Discover the Brandywine floodplain on a walk that takes you through several habitats
The river trail begins at the corner of the parking lot near the Museum on the river side. The walk goes from this starting point to the meadow across from the John Chads House. The distance is approximately one mile roundtrip, or 20 to 30 minutes walking at an average pace. Keep an eye out for these natural and man-made features on the trail:
The native trees, shrubs, and plants found here grow in stratified soils formed by the silts, sands and gravels deposited by floodwaters. (You may also see evidence of 19th-century, man-made fill such as glass, foundry dust and other debris.) Periodic flooding, ice flows and extended periods of wet soil create a difficult growing environment which only certain native species can tolerate.
Trees in this floodplain forest include silver maple (Acer saccharinum), swamp white oak (Quercus bicolor), sycamore (Platanus occidentalis), black walnut (Juglans nigra), green ash (Fraxinus pennsylvanica), and box elder (Acer negundo). Understory trees and shrubs include flowering dogwood (Cornus florida), arrowwood (Viburnum dentatum), American bladdernut (Staphylea trifolia) and spicebush (Lindera benzoin).
Native wildlife species—including bald eagles, great blue herons, great egrets, northern water snakes, and common musk turtles—rely on the stream and surrounding forest for food and cover. In addition, many native wildflowers grow in the cool, moist soils of the floodplain forest floor.
This habitat helps to maintain stream water quality and a healthy stream ecosystem through its ability to prevent erosion, filter out contaminants from storm runoff, regulate water temperatures with shade, and provide food.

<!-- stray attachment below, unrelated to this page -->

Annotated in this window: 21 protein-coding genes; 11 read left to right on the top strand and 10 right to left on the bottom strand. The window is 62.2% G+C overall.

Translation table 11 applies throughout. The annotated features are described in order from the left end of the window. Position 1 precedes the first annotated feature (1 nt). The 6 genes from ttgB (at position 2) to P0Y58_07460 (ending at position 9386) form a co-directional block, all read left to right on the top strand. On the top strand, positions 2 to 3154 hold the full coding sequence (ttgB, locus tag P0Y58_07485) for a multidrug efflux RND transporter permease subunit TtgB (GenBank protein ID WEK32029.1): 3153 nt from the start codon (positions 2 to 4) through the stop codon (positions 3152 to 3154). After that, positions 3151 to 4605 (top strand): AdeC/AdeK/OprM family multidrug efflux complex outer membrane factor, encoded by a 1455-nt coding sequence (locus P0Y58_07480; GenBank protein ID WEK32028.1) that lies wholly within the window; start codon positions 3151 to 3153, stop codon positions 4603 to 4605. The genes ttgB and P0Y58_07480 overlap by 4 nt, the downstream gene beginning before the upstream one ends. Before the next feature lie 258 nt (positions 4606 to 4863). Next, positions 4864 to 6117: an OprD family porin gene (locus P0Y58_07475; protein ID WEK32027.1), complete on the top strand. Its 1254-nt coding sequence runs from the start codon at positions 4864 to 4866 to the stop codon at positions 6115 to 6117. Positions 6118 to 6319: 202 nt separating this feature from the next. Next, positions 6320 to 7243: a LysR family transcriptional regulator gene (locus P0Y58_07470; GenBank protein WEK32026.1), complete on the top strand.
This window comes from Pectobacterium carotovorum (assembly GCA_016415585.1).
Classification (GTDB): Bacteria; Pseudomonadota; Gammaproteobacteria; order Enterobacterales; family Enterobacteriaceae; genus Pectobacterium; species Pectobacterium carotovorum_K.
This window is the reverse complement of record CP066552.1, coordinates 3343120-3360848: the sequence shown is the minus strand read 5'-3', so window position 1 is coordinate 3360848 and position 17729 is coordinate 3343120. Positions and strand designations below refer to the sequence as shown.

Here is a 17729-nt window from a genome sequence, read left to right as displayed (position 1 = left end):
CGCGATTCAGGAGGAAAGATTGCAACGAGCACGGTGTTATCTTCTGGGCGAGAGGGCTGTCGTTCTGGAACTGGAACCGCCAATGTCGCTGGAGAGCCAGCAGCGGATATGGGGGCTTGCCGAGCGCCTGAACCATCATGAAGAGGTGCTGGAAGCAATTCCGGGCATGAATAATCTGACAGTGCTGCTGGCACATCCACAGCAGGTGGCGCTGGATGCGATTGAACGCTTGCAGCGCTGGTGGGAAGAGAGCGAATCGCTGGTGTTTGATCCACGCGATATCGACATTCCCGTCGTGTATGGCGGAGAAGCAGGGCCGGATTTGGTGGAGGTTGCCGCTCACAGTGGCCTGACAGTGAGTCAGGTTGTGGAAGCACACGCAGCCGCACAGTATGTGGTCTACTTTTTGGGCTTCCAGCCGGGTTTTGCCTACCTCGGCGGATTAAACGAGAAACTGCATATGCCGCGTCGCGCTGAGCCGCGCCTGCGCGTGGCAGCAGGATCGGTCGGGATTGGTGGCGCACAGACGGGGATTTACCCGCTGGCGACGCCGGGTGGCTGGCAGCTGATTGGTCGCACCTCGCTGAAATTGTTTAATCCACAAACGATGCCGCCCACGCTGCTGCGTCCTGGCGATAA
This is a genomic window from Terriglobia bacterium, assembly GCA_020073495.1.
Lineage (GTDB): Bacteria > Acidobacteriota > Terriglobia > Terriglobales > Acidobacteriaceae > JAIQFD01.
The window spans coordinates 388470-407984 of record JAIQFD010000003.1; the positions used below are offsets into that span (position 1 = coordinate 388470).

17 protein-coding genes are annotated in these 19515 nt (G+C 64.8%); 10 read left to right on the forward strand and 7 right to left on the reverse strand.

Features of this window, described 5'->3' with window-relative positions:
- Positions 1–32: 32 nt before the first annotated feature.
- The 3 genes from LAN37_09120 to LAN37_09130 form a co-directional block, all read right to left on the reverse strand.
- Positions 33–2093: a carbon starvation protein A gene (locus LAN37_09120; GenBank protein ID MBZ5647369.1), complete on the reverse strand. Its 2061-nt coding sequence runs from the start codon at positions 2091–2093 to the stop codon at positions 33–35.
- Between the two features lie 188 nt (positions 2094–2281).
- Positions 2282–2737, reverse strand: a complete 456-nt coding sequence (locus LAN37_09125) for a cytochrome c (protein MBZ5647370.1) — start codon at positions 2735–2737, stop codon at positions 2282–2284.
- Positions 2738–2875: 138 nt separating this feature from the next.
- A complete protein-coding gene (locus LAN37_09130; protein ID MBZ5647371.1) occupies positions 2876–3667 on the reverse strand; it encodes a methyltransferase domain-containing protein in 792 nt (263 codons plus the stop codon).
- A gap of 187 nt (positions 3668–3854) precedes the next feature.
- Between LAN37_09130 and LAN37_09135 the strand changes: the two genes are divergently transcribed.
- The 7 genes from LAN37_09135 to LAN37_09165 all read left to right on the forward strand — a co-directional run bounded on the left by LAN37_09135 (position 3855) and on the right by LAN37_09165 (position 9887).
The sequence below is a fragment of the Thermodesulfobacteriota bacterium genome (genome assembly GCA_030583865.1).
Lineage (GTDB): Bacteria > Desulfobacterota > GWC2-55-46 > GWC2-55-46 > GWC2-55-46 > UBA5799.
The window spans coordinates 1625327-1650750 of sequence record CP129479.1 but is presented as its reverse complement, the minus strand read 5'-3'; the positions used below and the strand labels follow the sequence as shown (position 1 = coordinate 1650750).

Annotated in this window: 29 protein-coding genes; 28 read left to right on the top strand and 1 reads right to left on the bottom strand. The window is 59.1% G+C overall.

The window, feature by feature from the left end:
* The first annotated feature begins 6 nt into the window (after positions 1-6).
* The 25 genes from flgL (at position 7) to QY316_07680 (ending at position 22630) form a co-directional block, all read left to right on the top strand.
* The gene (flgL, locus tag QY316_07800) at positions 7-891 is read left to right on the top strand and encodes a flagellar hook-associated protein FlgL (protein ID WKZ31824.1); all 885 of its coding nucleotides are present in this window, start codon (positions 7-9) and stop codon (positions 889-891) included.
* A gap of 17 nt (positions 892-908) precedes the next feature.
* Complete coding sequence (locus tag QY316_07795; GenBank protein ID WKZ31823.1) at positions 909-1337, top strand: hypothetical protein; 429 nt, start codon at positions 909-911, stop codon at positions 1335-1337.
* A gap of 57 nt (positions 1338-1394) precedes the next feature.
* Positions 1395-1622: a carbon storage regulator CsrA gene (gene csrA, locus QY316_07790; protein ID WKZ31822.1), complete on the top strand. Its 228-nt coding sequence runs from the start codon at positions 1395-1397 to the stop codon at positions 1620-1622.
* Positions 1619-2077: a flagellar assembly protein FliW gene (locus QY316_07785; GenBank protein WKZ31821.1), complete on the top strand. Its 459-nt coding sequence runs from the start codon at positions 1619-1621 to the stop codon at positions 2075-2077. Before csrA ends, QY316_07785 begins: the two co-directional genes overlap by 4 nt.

Just beyond the Route 1 bridge on the left is a 19th-century stone mill dam used to channel water for Hoffmann’s Mill, built as a grist mill in 1864 and operated until 1941. The mill is now the Brandywine River Museum of Art building. Parts of the original mill race still exist beneath the bridge, to the far right of the trail.
Power Line Right-of-Way
Beyond the bridge the vegetation becomes more open and herbaceous. Trees growing too close to the overhead power lines are periodically trimmed or cleared by the electric company, which manages this area as a transmission line right-of-way. Young box elders are the dominant tree species here. To the left, the alluvial forest continues in a narrow strip along the banks of the Brandywine.
Wetland (follow the boardwalk)
The trail now bends to the right and heads east along a boardwalk. Known as a swamp or marsh, this wetland area is characterized by a diverse mix of trees, shrubs, wetland plants, sedges, and rushes growing on floodplain soils.
Trees include black willow (Salix nigra), silver maple (Acer saccharinum), sycamore (Platanus occidentalis), red maple (Acer rubrum), and pin oak (Quercus palustris). Wetland shrubs such as arrowwood (Viburnum dentatum), silky dogwood (Cornus amomum), and spicebush (Lindera benzoin) are common. Smaller herbaceous plants include a wide range of sedges and rushes, along with broad-leaved arrowhead, skunk cabbage and cattails.
The observation platform provides a view of this rich wildlife habitat, frequented by Carolina wrens, wood ducks, black ducks, great blue herons, and osprey. Green frogs, spring peepers and snapping turtles are also plentiful.
Most of the water in the marsh comes from road runoff and ground water seepage. The marsh is gradually filling in, as floodwaters consistently deposit their loads of silt and sediment from upstream. One day, it may become a meadow.
Beyond the platform, the boardwalk ends in a floodplain meadow habitat of native and introduced grasses and wildflowers. The meadow is maintained by scheduled mowing to interrupt succession, the natural process by which native trees and shrubs gradually reestablish a forest. The more colorful wildflowers include New York ironweed (Vernonia noveboracensis), Joe-Pye weed (Eupatorium fistulosum), swamp milkweed (Asclepias incarnata), various types of goldenrod (Solidago spp.) and aster (Symphyotrichum spp.).